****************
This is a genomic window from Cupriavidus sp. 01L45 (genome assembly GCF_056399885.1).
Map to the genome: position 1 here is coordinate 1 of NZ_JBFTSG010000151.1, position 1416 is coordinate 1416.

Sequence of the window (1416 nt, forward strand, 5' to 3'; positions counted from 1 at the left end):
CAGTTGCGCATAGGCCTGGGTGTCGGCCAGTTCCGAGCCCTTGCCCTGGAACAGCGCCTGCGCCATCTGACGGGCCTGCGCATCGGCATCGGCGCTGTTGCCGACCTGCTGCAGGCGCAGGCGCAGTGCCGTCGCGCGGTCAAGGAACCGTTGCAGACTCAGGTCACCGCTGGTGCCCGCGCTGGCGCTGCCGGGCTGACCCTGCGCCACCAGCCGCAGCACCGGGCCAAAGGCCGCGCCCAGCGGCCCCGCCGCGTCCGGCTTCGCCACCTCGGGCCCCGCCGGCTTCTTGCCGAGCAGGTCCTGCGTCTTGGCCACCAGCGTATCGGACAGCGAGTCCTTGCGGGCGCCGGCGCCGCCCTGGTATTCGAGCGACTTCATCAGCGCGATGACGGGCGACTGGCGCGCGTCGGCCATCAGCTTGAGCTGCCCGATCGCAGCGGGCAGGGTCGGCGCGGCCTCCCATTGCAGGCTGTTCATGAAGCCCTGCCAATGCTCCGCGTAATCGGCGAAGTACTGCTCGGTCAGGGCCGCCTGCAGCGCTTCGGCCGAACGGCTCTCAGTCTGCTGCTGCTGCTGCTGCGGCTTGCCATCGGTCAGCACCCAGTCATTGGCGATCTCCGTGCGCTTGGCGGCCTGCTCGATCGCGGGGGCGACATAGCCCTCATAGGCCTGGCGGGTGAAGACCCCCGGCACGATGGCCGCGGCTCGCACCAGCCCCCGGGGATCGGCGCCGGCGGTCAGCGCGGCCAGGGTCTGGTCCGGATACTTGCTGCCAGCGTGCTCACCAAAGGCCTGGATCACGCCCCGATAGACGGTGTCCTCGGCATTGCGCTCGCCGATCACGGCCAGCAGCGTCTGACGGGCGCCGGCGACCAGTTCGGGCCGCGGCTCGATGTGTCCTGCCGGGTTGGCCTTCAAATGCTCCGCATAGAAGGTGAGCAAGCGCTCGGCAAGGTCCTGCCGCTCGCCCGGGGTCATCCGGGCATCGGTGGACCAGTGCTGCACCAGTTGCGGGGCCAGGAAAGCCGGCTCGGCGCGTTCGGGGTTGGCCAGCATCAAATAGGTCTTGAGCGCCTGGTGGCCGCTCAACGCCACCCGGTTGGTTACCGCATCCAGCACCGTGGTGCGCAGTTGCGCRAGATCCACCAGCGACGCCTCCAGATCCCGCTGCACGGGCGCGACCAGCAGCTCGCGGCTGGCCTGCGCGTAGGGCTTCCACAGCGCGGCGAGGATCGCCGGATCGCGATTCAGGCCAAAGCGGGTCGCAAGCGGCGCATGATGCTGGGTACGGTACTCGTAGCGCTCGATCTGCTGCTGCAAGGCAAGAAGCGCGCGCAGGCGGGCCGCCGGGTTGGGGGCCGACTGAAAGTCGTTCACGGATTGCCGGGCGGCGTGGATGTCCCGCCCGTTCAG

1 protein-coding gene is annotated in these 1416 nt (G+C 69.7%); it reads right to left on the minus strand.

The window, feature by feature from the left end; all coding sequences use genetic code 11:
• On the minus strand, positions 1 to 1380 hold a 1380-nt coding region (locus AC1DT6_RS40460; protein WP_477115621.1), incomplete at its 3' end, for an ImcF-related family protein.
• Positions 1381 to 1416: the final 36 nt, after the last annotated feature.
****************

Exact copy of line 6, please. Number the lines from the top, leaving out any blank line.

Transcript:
The window, feature by feature from the left end; all coding sequences use genetic code 11: